I'm asking because we have how-to books on all those subjects that might get you launched in the right direction or at least assist on which work to farm out.  We have books on restoring specific makes and models as well as rebuilding their specific engine /drivetrain /suspension components.  We have books on various subsets like carburetion, transmissions, interiors, etc.  For instance, if your resto candidate has a Rochester carb, we've got the books.  Same goes for Holley, SU, Stromberg, Dell' Orto, Weber, etc etc.  We even have books on laying up composites and Fiberglas.  We have the buyer's guides, parts interchange manuals, and numbers-matching references as well as access to many shop manuals both original and reprint.  So let us know what your current level of automotive involvement is and we'll try to home you in on some good books.  Follow the link provided and have some fun rummaging around yourself just to see what's available.

Tom1200
Tom1200 HalfDork
5/2/18 11:59 p.m.

The number one thing you here every expert say is buy the best car you can. I'll use one of my inane examples; if your budget allows for a tatty Super Bird but an imaculate rust free mechanicly perfect Barracuda you pretty much know which one to buy.

Rust; 70s car rust ferociously so make sure whatever car you buy is sound, which brings me to my next thing. Get a prepurchase inspection.

When I buy any car I look at what my budget is then pick 3 or 4 models that I like and then do the research on all of them. The joy of the Internet is that virtually every model as a website with knowledgeable owners and marque specialists (There is even one for my lowly Datsun1200)

After I've finished the research I start shopping; I find a 2-3 cars from each model and then test drive them. I usually buy a less popular but abundant model, I also like mid level trim models. An example would be buying a small block car vs big block. A Z28 is cool but you can buy a lesser RS or standard trim and get the same body style for a lot less money. That leaves money left to add some extras like A/C or the set of wheels you really like.

I'm not a muscle car guy but like everything else I'm sure there are buyers guides that will alert a buyer about the things to look for.

Finally it has been mentioned already but make sure the body and chassis are straight and rust free. Engines, trannies and brakes are cheap to rectify. A rusty car with a bodged crash repair has left many an owner gutted. If you don't know how to look for these get it inspected. 

gjz30075
gjz30075 HalfDork
5/3/18 6:32 a.m.
stuart in mn
stuart in mn UltimaDork
5/3/18 8:43 a.m.
Jerry From LA said:

Off the top of my head, Practical Auto & Truck Restoration by John Gunnell is a good place to start.  The book is about planning and organizing your project to save time and money.  It deals with not just the car, but your tools and shop space as well.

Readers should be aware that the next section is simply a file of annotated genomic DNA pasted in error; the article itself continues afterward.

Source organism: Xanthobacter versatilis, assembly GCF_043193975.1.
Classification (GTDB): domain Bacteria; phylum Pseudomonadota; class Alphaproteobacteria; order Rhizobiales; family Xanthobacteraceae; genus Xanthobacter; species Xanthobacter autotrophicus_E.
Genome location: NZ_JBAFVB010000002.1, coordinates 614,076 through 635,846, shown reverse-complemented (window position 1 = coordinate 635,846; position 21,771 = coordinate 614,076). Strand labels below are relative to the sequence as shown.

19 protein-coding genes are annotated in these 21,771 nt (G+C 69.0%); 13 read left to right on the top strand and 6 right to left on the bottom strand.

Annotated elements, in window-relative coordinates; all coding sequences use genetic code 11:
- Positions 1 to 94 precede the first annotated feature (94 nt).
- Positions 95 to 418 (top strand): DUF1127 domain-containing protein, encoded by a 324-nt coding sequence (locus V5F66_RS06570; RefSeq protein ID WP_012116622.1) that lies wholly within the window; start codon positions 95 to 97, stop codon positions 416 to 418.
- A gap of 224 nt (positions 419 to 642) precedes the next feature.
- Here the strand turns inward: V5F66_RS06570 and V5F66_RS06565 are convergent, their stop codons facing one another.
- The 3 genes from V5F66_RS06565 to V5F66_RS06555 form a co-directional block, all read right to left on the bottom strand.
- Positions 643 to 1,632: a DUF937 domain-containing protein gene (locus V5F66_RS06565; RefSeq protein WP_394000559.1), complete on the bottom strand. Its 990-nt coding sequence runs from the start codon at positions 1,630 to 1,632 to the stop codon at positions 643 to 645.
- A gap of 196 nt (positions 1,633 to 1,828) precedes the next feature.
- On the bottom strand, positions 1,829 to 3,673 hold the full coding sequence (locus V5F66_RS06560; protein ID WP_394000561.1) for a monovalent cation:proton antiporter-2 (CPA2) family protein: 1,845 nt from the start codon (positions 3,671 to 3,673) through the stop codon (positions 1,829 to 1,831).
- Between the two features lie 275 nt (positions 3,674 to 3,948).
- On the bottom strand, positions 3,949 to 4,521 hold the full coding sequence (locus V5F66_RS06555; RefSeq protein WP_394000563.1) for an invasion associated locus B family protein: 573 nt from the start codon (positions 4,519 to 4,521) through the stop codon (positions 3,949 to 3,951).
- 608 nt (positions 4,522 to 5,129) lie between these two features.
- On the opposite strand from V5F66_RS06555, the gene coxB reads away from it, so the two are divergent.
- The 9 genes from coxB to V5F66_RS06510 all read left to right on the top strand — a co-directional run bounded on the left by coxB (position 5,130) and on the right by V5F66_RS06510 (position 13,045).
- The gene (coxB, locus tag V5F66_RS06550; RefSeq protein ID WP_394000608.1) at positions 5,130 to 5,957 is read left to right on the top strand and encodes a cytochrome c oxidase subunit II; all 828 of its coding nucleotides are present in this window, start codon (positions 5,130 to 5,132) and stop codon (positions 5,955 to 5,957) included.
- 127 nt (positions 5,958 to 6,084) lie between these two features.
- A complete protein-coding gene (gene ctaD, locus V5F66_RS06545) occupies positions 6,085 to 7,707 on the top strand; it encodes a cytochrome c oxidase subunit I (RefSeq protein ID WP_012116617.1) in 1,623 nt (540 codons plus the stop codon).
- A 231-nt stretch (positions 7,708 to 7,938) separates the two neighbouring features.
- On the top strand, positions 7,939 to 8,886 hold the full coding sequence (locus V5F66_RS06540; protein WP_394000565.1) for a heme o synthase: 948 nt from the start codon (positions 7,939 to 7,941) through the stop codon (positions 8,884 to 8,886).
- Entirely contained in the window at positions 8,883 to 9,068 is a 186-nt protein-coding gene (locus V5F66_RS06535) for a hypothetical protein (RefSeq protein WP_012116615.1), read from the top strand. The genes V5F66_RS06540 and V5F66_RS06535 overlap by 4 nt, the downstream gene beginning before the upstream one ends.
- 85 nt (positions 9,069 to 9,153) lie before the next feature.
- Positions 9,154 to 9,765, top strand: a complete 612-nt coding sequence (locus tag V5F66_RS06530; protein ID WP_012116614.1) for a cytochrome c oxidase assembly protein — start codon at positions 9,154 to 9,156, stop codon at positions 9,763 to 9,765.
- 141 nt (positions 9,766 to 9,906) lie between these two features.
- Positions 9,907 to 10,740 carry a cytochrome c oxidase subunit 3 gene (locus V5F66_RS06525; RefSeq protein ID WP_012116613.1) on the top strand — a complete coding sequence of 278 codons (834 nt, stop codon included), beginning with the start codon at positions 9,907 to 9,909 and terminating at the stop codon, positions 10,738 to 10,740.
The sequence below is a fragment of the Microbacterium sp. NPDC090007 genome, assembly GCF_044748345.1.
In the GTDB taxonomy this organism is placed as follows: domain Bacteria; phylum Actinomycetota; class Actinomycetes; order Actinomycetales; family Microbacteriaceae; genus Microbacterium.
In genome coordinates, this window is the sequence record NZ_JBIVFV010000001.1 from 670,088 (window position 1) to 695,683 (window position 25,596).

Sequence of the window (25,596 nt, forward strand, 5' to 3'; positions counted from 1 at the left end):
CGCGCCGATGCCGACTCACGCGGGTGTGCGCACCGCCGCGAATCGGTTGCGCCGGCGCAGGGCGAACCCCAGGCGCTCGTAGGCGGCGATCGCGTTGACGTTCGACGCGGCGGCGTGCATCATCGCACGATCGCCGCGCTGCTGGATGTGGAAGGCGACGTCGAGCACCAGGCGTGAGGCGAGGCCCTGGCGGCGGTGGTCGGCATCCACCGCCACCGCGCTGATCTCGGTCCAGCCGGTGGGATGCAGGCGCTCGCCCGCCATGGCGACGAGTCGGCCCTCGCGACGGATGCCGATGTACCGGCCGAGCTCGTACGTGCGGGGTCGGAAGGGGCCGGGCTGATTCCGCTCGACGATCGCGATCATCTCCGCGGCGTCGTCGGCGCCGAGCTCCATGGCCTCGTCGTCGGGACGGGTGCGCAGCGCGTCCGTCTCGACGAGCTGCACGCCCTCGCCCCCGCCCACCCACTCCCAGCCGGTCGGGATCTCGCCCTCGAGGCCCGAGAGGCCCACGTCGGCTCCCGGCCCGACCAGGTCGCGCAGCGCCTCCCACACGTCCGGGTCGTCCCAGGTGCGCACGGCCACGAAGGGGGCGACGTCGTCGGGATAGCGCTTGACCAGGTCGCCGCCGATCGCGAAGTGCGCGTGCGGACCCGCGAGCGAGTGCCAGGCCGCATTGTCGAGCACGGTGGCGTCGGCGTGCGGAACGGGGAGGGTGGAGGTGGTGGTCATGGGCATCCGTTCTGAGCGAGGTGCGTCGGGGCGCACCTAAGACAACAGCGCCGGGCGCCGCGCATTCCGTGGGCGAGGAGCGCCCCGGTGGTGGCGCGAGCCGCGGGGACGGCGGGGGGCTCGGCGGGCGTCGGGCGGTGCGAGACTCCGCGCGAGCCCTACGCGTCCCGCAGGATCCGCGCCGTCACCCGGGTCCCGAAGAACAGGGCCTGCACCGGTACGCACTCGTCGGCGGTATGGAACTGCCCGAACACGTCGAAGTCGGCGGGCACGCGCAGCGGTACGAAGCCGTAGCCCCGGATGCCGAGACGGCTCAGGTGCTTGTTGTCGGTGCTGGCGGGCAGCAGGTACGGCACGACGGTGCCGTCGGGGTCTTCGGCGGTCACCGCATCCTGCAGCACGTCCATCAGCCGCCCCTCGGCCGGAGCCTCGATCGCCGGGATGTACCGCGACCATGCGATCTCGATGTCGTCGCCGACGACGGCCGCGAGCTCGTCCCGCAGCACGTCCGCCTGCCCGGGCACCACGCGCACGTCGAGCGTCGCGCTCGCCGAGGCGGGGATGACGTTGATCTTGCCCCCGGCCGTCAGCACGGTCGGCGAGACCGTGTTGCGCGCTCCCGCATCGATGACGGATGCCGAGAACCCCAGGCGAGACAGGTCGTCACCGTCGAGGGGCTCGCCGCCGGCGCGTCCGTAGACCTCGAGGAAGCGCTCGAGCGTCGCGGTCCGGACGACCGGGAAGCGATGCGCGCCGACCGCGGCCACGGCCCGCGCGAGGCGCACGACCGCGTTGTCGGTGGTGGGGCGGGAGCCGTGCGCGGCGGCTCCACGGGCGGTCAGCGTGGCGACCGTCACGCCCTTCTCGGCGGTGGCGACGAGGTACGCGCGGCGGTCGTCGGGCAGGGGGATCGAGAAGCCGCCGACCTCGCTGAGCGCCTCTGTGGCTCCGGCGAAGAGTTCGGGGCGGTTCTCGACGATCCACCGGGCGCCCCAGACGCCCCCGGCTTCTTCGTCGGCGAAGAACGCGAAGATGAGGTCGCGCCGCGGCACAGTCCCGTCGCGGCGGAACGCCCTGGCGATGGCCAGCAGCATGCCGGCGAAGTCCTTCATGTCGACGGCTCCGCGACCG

John Gunnell is a long time automotive author - I haven't seen this particular book, but have a couple others he's written (and I met him once), so based on my past experience I'd recommend taking a look at this one.

kennethmott
kennethmott
5/3/18 10:57 a.m.

very informative guys, thanks. will read up and come back more knowledged hopefully

AngryCorvair
AngryCorvair MegaDork
5/3/18 1:36 p.m.

Welcome to the forum!   Here's what I recommend:

Start with a list of attributes that are important to you, ie

  • 2-door vs 4-door vs convertible
  • big vs small vs something in between
  • modified vs stock appearance
  • modified vs stock performance
  • etc.

Also consider when / where / how you will drive it, ie

  • local-only, "ice cream" runs with the family
  • occasional commute
  • highway road trips
  • slow lane vs fast lane
  • autocross and/or track days

I'm 51, so i started off driving cars from the '60s and '70s in the early '80's.  i was already an experienced driver when people started modernizing crappy old cars with things like electronic fuel injection and overdrive transmissions and grippy tires and robust cooling systems and aftermarket air conditioning and better seats etc.  you'll have to decide how important any of those things are to you, and how "unoriginal" you're willing to go, in order to have a more 2018-friendly car.

 

wannacruise
wannacruise New Reader
5/4/18 7:25 a.m.

I would reiterate that if you are not planning on spending money on restoration work and can't do or don't want to do the work yourself then buy the best example that you can afford.  The cost and time of repairs start to take the fun out of it really quickly.  Hemmings Motor News and all their subtitles is a good source for info about a lot of cars.  Also, just start to browse any of the forums for the cars you are interested in.  You will start to see many of the areas that are troubling other owners.  Forums such as for the The TriFive Chevies, the Mustangs, Mopars, etc.